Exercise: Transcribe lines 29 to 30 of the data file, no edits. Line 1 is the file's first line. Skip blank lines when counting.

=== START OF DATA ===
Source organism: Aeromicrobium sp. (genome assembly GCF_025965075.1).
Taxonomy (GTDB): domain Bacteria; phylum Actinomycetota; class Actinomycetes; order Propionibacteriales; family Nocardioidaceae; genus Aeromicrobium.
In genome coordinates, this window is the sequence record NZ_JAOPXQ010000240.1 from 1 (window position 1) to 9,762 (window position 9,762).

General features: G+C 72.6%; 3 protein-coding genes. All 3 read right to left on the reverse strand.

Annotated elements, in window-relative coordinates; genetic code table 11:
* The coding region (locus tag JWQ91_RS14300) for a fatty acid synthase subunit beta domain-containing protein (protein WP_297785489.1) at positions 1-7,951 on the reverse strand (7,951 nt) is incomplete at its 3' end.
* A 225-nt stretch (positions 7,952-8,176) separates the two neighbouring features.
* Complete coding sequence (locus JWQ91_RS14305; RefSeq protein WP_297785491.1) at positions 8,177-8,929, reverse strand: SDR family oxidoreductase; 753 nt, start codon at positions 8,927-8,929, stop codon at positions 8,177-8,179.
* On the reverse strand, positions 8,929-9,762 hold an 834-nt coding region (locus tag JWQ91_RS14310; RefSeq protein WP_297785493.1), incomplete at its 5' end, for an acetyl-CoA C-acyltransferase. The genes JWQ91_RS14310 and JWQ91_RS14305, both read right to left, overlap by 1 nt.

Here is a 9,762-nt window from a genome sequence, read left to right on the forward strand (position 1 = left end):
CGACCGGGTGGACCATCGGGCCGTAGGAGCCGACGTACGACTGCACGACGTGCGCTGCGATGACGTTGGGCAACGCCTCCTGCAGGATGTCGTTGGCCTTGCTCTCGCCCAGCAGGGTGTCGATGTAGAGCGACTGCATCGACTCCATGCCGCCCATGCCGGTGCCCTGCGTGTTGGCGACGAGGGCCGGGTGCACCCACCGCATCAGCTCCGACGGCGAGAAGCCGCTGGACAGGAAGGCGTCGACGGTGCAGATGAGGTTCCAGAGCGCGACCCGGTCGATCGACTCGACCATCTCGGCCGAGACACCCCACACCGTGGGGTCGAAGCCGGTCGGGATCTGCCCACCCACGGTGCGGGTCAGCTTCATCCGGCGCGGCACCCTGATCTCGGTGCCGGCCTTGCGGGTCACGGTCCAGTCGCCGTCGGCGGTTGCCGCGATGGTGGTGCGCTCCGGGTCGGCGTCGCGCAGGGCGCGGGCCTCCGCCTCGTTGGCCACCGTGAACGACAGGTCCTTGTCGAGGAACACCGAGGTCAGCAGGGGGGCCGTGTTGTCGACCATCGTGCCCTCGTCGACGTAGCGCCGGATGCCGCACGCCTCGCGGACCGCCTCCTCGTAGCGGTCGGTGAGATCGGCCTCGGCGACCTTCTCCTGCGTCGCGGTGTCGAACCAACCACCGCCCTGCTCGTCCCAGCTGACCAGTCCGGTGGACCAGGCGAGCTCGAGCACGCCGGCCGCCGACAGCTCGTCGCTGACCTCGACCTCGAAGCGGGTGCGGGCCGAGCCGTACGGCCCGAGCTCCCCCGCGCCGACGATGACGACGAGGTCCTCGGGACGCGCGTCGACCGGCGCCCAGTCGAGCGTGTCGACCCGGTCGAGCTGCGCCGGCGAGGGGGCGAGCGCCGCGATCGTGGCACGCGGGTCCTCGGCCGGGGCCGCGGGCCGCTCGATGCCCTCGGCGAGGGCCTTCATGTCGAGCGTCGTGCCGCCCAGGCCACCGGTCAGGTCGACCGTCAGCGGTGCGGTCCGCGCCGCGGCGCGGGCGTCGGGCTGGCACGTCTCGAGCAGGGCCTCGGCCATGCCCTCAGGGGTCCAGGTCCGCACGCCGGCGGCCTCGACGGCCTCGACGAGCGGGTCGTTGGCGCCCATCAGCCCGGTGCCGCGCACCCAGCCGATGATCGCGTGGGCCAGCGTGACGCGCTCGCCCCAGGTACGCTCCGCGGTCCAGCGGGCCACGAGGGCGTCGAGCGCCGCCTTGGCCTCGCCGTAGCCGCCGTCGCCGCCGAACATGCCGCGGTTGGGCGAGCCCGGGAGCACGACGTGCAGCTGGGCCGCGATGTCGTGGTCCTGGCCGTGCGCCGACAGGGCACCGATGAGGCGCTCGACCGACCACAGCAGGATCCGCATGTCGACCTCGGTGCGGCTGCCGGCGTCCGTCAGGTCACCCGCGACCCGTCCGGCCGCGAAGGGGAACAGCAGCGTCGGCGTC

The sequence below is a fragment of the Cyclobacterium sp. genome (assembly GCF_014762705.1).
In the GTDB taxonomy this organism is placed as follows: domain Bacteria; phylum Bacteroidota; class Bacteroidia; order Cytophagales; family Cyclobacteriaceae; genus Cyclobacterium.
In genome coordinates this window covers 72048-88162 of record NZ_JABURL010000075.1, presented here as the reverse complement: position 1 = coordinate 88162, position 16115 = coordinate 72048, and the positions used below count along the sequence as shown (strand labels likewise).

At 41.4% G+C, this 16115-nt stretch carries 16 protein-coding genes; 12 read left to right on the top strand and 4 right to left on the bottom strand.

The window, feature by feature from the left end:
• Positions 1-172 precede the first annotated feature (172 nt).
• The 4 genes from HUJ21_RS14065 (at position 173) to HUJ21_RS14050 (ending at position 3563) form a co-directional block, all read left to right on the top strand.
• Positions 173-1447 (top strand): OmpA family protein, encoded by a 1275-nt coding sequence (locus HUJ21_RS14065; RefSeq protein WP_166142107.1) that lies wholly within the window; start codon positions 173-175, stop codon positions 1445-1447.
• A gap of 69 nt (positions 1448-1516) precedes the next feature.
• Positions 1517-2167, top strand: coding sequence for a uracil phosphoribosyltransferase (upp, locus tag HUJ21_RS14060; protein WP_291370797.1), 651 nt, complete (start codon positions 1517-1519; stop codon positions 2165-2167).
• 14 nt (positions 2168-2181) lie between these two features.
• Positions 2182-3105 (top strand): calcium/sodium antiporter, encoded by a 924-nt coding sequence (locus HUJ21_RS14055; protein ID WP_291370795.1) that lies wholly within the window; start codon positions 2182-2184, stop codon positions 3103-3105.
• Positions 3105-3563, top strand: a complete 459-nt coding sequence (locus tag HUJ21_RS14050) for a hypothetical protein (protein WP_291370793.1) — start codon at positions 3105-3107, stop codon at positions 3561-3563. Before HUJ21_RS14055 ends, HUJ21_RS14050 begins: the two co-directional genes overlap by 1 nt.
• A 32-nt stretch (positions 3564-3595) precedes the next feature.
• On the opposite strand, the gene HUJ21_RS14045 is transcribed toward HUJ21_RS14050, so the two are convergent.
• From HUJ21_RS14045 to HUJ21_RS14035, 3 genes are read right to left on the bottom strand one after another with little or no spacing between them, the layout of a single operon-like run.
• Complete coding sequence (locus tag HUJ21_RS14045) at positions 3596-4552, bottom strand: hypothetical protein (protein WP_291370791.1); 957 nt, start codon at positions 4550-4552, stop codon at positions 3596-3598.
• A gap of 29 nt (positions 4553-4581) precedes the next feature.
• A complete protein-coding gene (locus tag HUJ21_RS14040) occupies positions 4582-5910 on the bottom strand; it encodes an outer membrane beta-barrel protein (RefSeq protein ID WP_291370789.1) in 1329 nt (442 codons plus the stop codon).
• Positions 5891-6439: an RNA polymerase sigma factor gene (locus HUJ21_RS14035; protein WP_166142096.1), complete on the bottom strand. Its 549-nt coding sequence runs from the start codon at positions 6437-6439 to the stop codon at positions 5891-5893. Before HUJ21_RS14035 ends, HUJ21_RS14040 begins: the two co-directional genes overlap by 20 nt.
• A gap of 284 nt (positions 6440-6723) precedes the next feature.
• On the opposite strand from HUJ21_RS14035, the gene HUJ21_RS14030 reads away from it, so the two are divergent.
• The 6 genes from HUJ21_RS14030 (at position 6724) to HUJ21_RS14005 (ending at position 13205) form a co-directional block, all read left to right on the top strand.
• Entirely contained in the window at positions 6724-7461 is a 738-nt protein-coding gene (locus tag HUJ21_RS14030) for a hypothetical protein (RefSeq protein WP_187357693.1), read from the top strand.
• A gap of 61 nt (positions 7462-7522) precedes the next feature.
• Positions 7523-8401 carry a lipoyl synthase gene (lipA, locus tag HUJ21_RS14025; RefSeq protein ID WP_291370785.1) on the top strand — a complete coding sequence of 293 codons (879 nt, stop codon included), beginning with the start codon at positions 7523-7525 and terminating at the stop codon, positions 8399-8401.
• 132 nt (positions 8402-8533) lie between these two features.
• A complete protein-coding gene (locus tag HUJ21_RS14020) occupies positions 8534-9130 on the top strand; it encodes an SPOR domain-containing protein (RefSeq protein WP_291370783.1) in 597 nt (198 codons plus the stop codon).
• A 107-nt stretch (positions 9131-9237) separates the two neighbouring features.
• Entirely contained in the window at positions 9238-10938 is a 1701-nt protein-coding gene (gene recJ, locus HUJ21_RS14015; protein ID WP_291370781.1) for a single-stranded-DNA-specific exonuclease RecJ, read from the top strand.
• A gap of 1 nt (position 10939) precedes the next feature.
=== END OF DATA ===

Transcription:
• A gap of 29 nt (positions 4553-4581) precedes the next feature.
• A complete protein-coding gene (locus tag HUJ21_RS14040) occupies positions 4582-5910 on the bottom strand; it encodes an outer membrane beta-barrel protein (RefSeq protein ID WP_291370789.1) in 1329 nt (442 codons plus the stop codon).